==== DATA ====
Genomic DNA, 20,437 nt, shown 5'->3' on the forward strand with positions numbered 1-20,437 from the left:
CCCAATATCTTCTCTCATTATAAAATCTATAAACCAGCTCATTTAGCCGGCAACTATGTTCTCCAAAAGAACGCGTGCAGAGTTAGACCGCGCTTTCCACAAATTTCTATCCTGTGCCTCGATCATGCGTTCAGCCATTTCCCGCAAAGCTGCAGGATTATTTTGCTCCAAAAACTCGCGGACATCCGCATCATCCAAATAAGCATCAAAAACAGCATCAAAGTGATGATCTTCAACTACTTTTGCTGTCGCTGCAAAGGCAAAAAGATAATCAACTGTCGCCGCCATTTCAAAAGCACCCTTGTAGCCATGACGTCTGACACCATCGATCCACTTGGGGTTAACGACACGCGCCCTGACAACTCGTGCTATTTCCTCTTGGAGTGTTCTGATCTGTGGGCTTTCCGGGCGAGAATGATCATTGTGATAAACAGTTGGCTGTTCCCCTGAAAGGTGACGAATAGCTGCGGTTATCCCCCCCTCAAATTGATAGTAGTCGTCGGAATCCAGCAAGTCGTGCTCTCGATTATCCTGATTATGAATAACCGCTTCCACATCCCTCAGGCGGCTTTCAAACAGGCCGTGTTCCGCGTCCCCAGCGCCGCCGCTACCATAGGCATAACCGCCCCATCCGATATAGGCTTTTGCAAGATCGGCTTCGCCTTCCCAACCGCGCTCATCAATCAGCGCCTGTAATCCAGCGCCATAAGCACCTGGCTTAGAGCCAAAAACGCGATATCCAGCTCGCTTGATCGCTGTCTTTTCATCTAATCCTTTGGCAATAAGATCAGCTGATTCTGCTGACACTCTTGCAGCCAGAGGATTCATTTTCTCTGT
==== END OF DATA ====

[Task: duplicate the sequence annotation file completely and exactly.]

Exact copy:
Genomic DNA, 20,437 nt, shown 5'->3' on the forward strand with positions numbered 1-20,437 from the left:
CCCAATATCTTCTCTCATTATAAAATCTATAAACCAGCTCATTTAGCCGGCAACTATGTTCTCCAAAAGAACGCGTGCAGAGTTAGACCGCGCTTTCCACAAATTTCTATCCTGTGCCTCGATCATGCGTTCAGCCATTTCCCGCAAAGCTGCAGGATTATTTTGCTCCAAAAACTCGCGGACATCCGCATCATCCAAATAAGCATCAAAAACAGCATCAAAGTGATGATCTTCAACTACTTTTGCTGTCGCTGCAAAGGCAAAAAGATAATCAACTGTCGCCGCCATTTCAAAAGCACCCTTGTAGCCATGACGTCTGACACCATCGATCCACTTGGGGTTAACGACACGCGCCCTGACAACTCGTGCTATTTCCTCTTGGAGTGTTCTGATCTGTGGGCTTTCCGGGCGAGAATGATCATTGTGATAAACAGTTGGCTGTTCCCCTGAAAGGTGACGAATAGCTGCGGTTATCCCCCCCTCAAATTGATAGTAGTCGTCGGAATCCAGCAAGTCGTGCTCTCGATTATCCTGATTATGAATAACCGCTTCCACATCCCTCAGGCGGCTTTCAAACAGGCCGTGTTCCGCGTCCCCAGCGCCGCCGCTACCATAGGCATAACCGCCCCATCCGATATAGGCTTTTGCAAGATCGGCTTCGCCTTCCCAACCGCGCTCATCAATCAGCGCCTGTAATCCAGCGCCATAAGCACCTGGCTTAGAGCCAAAAACGCGATATCCAGCTCGCTTGATCGCTGTCTTTTCATCTAATCCTTTGGCAATAAGATCAGCTGATTCTGCTGACACTCTTGCAGCCAGAGGATTCATTTTCTCTGT